Business Standard

When policy interventions go wrong

Mayank Mishra  |  New Delhi 

It is a classic case of a government policy going horribly wrong. It was intended to protect consumers' right, but it ended up hurting them the most.

When the Andhra Pradesh government sought to restrict microfinance institutions' (MFI) activities in December 2010, it was with good intentions. But the results were bizarre: "The average household expenditure dropped by 19 per cent, and the largest decrease was observed in expenditure on food," says The real cost of credit constraints: Evidence from micro-finance, a recent paper from the Indira Gandhi Institute of Development Research (IGIDR) written by Renuka Sane and Susan Thomas.



MACRO SPLASH
Andhra Pradesh government’s restrictions on microfinance institutions’ activities in Dec ‘10 has some bizarre results
  • Rs 17,531 average quarterly household spend before the ban
  • Rs 15,487 average quarterly household spend after the ban
  • 19% drop in average household expenditure
  • 21% decline in household expenditure on food items
  • 24% decline in expenditure on education
  • 27 mn estimated to have borrowed from MFIs
Note: Data from The real cost of credit constraints: Evidence from micro-finance, a paper from the Indira Gandhi Institute of Development Research, written by Renuka Sane and Susan Thomas; sample of 13,000 households

In an email response to Business Standard, Susan Thomas says: "In our sample, we observe the average consumption expenditure of a little more than 13,000 households. In this sample, we see that the average consumption has fallen. We observe this fall, irrespective of the income bracket the household falls in. This fall is also irrespective of which region the household falls in (the data allows us to observe the average consumption in 14 different regions, seven of which are urban and the rest, rural). Of course, the fall is greater for the lower-income households and those in rural regions. But the analysis shows that on average, the households' consumption fell."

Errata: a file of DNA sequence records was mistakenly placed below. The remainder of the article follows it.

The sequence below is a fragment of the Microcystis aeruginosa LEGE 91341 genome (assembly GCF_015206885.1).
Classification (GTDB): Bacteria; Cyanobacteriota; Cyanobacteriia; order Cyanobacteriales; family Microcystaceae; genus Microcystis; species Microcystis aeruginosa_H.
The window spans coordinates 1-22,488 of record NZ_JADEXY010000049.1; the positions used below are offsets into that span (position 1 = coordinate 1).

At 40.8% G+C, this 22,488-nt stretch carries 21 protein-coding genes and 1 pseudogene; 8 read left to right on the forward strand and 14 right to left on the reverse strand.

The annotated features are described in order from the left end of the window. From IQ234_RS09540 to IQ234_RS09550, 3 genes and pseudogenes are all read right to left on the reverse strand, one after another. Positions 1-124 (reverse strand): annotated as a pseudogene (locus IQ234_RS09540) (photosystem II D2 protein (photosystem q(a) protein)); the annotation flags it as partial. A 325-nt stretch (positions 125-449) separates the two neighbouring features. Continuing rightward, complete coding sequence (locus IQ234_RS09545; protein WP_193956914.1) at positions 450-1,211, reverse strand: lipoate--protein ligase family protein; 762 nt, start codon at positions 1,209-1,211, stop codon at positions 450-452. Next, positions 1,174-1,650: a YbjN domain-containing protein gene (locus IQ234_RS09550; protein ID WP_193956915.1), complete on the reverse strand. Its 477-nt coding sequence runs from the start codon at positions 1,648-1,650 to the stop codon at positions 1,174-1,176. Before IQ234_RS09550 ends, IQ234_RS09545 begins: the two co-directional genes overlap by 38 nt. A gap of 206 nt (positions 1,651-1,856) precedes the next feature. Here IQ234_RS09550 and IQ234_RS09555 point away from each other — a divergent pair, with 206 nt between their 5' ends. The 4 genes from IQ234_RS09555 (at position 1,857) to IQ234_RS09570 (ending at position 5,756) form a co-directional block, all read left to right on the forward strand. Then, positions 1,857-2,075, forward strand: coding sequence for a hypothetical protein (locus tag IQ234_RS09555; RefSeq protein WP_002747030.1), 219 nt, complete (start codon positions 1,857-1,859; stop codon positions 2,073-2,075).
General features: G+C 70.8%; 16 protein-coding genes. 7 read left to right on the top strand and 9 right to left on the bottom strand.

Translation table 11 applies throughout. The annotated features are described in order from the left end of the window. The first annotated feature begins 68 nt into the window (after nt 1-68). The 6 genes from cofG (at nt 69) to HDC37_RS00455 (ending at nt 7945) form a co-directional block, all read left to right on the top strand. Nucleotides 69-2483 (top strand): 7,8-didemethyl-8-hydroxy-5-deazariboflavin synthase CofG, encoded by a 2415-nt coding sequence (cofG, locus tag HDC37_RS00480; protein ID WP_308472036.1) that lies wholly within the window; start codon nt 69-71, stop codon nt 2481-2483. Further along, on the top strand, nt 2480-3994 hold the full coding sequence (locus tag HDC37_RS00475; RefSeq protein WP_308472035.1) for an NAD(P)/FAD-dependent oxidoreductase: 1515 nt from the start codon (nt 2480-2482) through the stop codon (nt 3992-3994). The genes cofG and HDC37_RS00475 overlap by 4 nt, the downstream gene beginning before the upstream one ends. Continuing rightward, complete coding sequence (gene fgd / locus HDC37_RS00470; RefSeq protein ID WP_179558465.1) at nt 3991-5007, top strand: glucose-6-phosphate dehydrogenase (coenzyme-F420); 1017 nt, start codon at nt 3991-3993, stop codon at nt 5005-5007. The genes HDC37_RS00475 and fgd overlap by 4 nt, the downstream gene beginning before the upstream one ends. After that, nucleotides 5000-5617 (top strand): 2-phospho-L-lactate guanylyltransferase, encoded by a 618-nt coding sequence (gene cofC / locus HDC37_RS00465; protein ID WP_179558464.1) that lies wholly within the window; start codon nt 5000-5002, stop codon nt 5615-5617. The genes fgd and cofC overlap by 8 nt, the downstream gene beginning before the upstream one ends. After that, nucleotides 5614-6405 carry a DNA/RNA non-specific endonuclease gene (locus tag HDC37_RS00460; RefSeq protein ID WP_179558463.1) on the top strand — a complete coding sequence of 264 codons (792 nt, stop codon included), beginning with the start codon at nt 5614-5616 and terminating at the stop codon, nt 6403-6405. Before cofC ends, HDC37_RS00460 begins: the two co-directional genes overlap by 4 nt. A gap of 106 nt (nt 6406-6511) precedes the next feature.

Could this fall be due to other macro-economic factors? "If households in other states, where households have similar socio-economic characteristics as the households in AP, also saw a similar fall in consumption, then we could not have attributed it to the AP micro-finance ban. But the households in the other states did not see a similar fall in average consumption. In fact, for most part, they seem to have seen an increase in consumption. Therefore, we believe the fall in consumption in AP was because of the ban."

The authors analysed household consumption data four quarters prior to the imposition of the ban and four quarters after the ban came into force. The paper says the average AP household used to spend Rs 17,531 in a quarter on consumption in the pre-ban period. This dropped to Rs 15,487 in the post-ban period, a decrease of 12 per cent over two quarters. During the same period, average household consumption expenditure in other parts of the country rose from Rs 16,574 to Rs 17,727, an increase of seven per cent. Hence, the relative decline in AP household expenditure was to the tune of 19 per cent after the ban.

According to the paper, household expenditure on food and education declined the most after the ban. While the relative decline in household expenditure on food items was 21 per cent, expenditure on education fell by 24 per cent after the ban.

Surprisingly, the ban impacted even those households that did not transact with MFIs. The paper says, "The impact of the ban is visible across all income classes (including those which use little micro-credit themselves) which suggests general equilibrium effects. While the ban on micro-finance was initiated by policy makers in AP under the claim that this would help poor people, it has hurt everyone."

Andhra Pradesh has a population of nearly 84 million, of which 27 million are estimated to have borrowed from MFIs, according the paper.

What are the lessons from the AP example? The key takeaway is that a sweeping generalisation and knee-jerk reaction by the state hurts everyone.

"The AP regulation was ostensibly to address the problems of some consumers of the microfinance firms being hurt. A very real possibility would have been for the state to identify the bad guys (either the agents of the MFIs or the specific MFIs) and take corrective action against them. Instead, they chose to deploy an intervention that targeted (a) the entire industry, whether they were the wrong-doers or not, (b) all the customers, whether they were suffering from bad service or not, and (c) removed a channel of financial service, regardless of whether it was beneficial to anyone or not," Thomas observes.